My design process consists of design and expert scientist evaluation. When needed, I get feedback from my domain expert colleagues to get a scientist’s perspective before I move on to evaluating my designs from a usability perspective.
Depending on the task I start with low-fidelity or high-fidelity designs. Regardless of the fidelity of my designs, I check them with experts and ask for feedback: is everything correct, is something missing? It’s important to do this before the usability check, because otherwise, scientists may focus on the details rather than the design, e.g. irregularities in dummy data instead of performing activities during the usability evaluation phase. I also try to spot any usability problems that users may have with the designs (however it is not a priority at this stage).
I try to keep the group of experts as diverse as possible and separate the experts taking part in the design process from the ones taking part in the usability checks; I want those in the latter group to see the designs for the first time when conducting usability checks.
The last part of the design process involves other stakeholders, such as Software Engineers or Product Managers to learn about different perspectives.
Designing, showing the prototype to users is an iterative process, and everything happens in parallel. Although I work closely with users I still need the fresh perspective of my primary users who weren’t involved in the project. That’s why I organize user testing sessions, or “usability checks”, to remove any implication that users are tested, not designs.
3. Usability checks with prototypes
The form of the usability check differs depending on the project.
- For smaller projects, I hold a briefing with users where I ask them to perform a few activities on the interactive prototype. Depending on how designs perform, I iterate on them.
- If I have time, I might also ask expert users for their feedback on the design. This is an opportunity to get new insights from domain experts who weren’t involved in the project earlier. The more people I ask, the more small details or requirements I can find that are missing. Because in the research phase I observed the users while they work, I can prioritize my findings better.
- For bigger projects, I hold longer usability check meetings.
- In case I need more input from a diverse group of users I set up a remote user testing session (using maze.design) allowing users, in their own time and terms, to participate in usability checks.
- When using Maze, I don’t have the opportunity to ask them about their expert input face to face, so I use it at the end of the process, or when the nature of the design is more into interaction design and doesn’t require much of the expert input.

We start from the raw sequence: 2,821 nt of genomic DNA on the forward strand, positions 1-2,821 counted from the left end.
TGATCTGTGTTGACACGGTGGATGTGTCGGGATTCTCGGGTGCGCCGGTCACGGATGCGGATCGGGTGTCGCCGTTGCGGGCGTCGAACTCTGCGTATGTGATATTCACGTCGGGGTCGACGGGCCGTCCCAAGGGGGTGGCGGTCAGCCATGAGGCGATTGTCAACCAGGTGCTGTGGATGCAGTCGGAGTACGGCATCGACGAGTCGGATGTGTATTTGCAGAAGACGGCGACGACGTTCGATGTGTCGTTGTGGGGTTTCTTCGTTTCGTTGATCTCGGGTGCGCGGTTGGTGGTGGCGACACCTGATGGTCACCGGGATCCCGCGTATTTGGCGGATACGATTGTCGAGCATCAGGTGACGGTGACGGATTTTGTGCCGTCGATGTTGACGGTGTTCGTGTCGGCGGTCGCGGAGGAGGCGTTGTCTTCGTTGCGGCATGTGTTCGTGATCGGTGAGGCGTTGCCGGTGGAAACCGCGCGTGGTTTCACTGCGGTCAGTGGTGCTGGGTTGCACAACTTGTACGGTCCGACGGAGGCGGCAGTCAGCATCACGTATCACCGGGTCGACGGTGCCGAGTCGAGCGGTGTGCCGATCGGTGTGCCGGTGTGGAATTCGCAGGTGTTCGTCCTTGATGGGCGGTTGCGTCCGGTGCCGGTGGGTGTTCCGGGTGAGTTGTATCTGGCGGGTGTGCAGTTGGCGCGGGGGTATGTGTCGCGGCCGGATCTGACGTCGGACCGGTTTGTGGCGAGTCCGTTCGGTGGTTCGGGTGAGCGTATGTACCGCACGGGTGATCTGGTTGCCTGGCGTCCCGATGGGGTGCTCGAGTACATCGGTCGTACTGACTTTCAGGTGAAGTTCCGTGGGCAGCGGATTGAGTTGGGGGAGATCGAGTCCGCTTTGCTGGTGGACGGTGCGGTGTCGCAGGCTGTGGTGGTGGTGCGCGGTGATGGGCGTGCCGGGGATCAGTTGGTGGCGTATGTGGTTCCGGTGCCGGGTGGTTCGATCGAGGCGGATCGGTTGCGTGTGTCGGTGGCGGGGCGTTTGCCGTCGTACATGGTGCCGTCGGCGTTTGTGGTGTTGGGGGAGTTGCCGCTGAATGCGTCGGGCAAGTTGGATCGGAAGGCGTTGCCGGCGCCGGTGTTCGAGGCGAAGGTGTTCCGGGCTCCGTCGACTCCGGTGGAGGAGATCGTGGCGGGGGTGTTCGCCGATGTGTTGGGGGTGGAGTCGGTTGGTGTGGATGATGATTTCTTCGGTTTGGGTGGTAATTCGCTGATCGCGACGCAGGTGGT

- In the case of complex interactions or hypotheses, I try to use interactive prototypes and check them in users' normal workflow. For one of the first large projects I had at BenevolentAI, I had to redesign a key flow in Drug Discoverers’ workflow. I had an idea about improving how Drug Discoverers collect their assessment about a gene, and I was interested in finding out how users would respond to this idea. The design wasn't as complex, but the new flow was different from what users are used to. The quickest and, frankly, the best solution was to use Google Sheets with pre-formatted functional cells which were arranged to simulate new product features. The prototype setup was BenevolentAI’s platform taking up 70% of user’s screens and on the right side, they had the Google Sheet prototype. In this way, users were able to enter real data into the proposed design and I was able to observe how they work with it, all of which cost very little from the prototyping perspective.
I was looking for interactivity and the possibility of accepting user input that this prototype provided compared to other quick and easily accessible prototyping tools. Thanks to this approach, with few cycles of usability checks I could: quickly and efficiently confirm my hypothesis, see how users react to the new flow and find potential issues with the design.
If necessary (if I’ve noticed some usability issues with the design or something was misleading in the design etc) I redesign and repeat usability checks.
Described above are the 3 main steps in my design for and with the experts. It is a highly interactive process, details of which vary depending on the project, users, timeline, and implementation.
Working at a company with such a highly scientific business domain is challenging for designers without a science background. Constant collaboration with our users is extremely valuable in our design process and helps us design successful visualizations, dashboards, or design tools in the drug discovery domain.